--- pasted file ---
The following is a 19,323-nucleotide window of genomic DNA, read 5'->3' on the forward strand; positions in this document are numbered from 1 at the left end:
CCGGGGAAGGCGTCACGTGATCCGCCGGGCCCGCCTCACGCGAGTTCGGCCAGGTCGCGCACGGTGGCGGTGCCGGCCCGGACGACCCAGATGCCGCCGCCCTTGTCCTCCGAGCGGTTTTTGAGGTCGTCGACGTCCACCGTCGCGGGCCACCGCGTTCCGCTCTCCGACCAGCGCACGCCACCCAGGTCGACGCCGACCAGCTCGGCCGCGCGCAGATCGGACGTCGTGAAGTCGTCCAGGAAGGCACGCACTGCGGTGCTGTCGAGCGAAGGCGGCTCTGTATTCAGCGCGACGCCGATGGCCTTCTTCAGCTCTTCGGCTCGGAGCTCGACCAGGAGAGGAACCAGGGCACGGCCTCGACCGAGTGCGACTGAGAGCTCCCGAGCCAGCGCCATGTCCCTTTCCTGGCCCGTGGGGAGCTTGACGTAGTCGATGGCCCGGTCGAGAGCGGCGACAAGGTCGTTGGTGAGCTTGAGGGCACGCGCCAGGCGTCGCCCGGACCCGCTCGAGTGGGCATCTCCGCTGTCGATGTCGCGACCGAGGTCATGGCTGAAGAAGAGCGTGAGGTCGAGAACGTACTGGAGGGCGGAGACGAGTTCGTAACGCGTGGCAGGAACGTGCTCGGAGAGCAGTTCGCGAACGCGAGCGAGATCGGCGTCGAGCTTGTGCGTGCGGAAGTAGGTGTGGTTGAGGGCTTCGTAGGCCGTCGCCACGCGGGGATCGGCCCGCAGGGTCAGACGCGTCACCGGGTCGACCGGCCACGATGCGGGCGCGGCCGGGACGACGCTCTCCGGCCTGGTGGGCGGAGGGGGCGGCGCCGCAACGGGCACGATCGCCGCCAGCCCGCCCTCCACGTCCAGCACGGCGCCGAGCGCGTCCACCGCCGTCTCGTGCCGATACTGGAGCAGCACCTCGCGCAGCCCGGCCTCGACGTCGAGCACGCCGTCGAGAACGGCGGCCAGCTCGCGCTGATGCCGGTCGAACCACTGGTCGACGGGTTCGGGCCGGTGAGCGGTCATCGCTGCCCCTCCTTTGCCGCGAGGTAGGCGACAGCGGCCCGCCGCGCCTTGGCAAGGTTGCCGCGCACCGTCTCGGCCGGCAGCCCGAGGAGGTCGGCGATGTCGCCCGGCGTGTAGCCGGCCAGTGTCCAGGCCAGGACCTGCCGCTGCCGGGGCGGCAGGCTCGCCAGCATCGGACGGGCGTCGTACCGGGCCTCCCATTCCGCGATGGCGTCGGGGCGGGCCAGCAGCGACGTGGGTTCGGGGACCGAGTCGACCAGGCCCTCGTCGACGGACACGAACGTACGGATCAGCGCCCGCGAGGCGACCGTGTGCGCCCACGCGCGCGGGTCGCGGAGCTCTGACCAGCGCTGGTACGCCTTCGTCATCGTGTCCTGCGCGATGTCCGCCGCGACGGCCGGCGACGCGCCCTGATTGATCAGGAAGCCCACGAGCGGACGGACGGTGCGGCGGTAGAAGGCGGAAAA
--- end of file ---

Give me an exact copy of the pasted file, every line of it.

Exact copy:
The following is a 19,323-nucleotide window of genomic DNA, read 5'->3' on the forward strand; positions in this document are numbered from 1 at the left end:
CCGGGGAAGGCGTCACGTGATCCGCCGGGCCCGCCTCACGCGAGTTCGGCCAGGTCGCGCACGGTGGCGGTGCCGGCCCGGACGACCCAGATGCCGCCGCCCTTGTCCTCCGAGCGGTTTTTGAGGTCGTCGACGTCCACCGTCGCGGGCCACCGCGTTCCGCTCTCCGACCAGCGCACGCCACCCAGGTCGACGCCGACCAGCTCGGCCGCGCGCAGATCGGACGTCGTGAAGTCGTCCAGGAAGGCACGCACTGCGGTGCTGTCGAGCGAAGGCGGCTCTGTATTCAGCGCGACGCCGATGGCCTTCTTCAGCTCTTCGGCTCGGAGCTCGACCAGGAGAGGAACCAGGGCACGGCCTCGACCGAGTGCGACTGAGAGCTCCCGAGCCAGCGCCATGTCCCTTTCCTGGCCCGTGGGGAGCTTGACGTAGTCGATGGCCCGGTCGAGAGCGGCGACAAGGTCGTTGGTGAGCTTGAGGGCACGCGCCAGGCGTCGCCCGGACCCGCTCGAGTGGGCATCTCCGCTGTCGATGTCGCGACCGAGGTCATGGCTGAAGAAGAGCGTGAGGTCGAGAACGTACTGGAGGGCGGAGACGAGTTCGTAACGCGTGGCAGGAACGTGCTCGGAGAGCAGTTCGCGAACGCGAGCGAGATCGGCGTCGAGCTTGTGCGTGCGGAAGTAGGTGTGGTTGAGGGCTTCGTAGGCCGTCGCCACGCGGGGATCGGCCCGCAGGGTCAGACGCGTCACCGGGTCGACCGGCCACGATGCGGGCGCGGCCGGGACGACGCTCTCCGGCCTGGTGGGCGGAGGGGGCGGCGCCGCAACGGGCACGATCGCCGCCAGCCCGCCCTCCACGTCCAGCACGGCGCCGAGCGCGTCCACCGCCGTCTCGTGCCGATACTGGAGCAGCACCTCGCGCAGCCCGGCCTCGACGTCGAGCACGCCGTCGAGAACGGCGGCCAGCTCGCGCTGATGCCGGTCGAACCACTGGTCGACGGGTTCGGGCCGGTGAGCGGTCATCGCTGCCCCTCCTTTGCCGCGAGGTAGGCGACAGCGGCCCGCCGCGCCTTGGCAAGGTTGCCGCGCACCGTCTCGGCCGGCAGCCCGAGGAGGTCGGCGATGTCGCCCGGCGTGTAGCCGGCCAGTGTCCAGGCCAGGACCTGCCGCTGCCGGGGCGGCAGGCTCGCCAGCATCGGACGGGCGTCGTACCGGGCCTCCCATTCCGCGATGGCGTCGGGGCGGGCCAGCAGCGACGTGGGTTCGGGGACCGAGTCGACCAGGCCCTCGTCGACGGACACGAACGTACGGATCAGCGCCCGCGAGGCGACCGTGTGCGCCCACGCGCGCGGGTCGCGGAGCTCTGACCAGCGCTGGTACGCCTTCGTCATCGTGTCCTGCGCGATGTCCGCCGCGACGGCCGGCGACGCGCCCTGATTGATCAGGAAGCCCACGAGCGGACGGACGGTGCGGCGGTAGAAGGCGGAAAA